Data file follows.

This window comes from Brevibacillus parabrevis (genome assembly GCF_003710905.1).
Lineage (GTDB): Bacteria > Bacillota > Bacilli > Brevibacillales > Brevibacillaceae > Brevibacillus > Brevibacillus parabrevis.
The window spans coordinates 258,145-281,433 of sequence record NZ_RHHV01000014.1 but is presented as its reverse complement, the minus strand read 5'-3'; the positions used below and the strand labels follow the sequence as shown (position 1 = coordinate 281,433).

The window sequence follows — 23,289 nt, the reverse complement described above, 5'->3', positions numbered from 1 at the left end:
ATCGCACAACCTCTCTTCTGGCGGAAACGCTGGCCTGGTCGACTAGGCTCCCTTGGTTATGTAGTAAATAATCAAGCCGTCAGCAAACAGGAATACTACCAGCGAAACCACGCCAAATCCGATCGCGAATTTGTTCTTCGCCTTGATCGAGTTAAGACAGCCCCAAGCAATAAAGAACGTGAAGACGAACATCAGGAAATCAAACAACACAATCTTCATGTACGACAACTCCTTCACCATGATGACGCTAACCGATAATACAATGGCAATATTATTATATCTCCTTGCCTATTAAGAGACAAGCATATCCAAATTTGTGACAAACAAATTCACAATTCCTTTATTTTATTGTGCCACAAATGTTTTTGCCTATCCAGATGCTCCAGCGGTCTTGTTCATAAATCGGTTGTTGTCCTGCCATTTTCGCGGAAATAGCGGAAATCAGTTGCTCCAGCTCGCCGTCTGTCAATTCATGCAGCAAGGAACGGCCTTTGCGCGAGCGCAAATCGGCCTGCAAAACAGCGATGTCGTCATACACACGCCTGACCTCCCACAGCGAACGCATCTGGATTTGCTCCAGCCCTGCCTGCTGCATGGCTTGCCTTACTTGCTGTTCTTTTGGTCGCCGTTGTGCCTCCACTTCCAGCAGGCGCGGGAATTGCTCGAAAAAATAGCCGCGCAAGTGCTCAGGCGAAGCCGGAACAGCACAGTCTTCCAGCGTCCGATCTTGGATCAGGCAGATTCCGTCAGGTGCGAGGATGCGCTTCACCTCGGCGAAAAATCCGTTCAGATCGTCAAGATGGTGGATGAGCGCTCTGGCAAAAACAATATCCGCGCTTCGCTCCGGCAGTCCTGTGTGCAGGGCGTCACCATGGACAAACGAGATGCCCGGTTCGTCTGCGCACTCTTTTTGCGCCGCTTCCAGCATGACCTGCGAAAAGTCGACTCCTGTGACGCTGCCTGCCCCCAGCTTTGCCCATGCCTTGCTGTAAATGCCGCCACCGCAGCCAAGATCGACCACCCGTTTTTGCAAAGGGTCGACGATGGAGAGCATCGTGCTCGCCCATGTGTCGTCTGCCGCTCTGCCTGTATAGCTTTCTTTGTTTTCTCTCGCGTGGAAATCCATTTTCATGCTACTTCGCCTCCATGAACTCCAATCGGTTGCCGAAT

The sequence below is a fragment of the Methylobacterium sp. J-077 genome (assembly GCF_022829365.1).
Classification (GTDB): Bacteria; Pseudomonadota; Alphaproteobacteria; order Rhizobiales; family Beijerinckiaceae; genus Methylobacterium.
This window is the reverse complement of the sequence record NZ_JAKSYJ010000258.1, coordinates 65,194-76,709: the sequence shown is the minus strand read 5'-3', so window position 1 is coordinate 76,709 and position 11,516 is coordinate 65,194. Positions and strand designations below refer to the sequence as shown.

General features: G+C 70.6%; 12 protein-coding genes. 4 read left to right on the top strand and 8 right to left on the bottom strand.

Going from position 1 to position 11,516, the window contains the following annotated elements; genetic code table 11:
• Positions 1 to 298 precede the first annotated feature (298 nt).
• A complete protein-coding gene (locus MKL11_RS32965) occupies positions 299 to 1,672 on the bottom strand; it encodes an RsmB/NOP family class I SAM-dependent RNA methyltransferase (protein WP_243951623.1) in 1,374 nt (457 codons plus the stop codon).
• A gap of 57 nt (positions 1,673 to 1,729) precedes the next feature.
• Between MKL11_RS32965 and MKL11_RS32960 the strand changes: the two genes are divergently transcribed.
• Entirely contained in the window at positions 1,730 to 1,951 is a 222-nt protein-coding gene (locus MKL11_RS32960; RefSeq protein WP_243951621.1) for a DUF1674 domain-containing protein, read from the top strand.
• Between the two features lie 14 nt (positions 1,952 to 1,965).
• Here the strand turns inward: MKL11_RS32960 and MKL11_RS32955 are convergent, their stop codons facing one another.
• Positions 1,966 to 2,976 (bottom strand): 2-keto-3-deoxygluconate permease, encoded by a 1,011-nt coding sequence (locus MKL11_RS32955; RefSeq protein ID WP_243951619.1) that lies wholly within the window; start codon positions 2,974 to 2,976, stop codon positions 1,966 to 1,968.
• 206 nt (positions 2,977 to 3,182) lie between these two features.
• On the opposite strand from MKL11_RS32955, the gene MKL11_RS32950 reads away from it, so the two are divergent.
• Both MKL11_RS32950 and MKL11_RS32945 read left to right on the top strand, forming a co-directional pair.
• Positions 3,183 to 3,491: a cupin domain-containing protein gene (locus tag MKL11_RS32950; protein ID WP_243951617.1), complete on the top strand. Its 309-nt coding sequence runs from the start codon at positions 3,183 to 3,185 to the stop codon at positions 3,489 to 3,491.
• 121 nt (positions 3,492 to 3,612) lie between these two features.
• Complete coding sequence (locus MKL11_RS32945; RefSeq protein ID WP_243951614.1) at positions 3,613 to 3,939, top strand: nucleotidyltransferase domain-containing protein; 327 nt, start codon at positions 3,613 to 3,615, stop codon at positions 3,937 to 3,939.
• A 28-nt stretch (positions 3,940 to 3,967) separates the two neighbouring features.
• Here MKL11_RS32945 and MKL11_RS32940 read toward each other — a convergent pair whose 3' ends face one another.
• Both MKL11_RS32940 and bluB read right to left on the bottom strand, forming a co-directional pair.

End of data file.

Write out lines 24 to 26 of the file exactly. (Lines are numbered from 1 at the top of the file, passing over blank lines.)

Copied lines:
• Complete coding sequence (locus MKL11_RS32945; RefSeq protein ID WP_243951614.1) at positions 3,613 to 3,939, top strand: nucleotidyltransferase domain-containing protein; 327 nt, start codon at positions 3,613 to 3,615, stop codon at positions 3,937 to 3,939.
• A 28-nt stretch (positions 3,940 to 3,967) separates the two neighbouring features.
• Here MKL11_RS32945 and MKL11_RS32940 read toward each other — a convergent pair whose 3' ends face one another.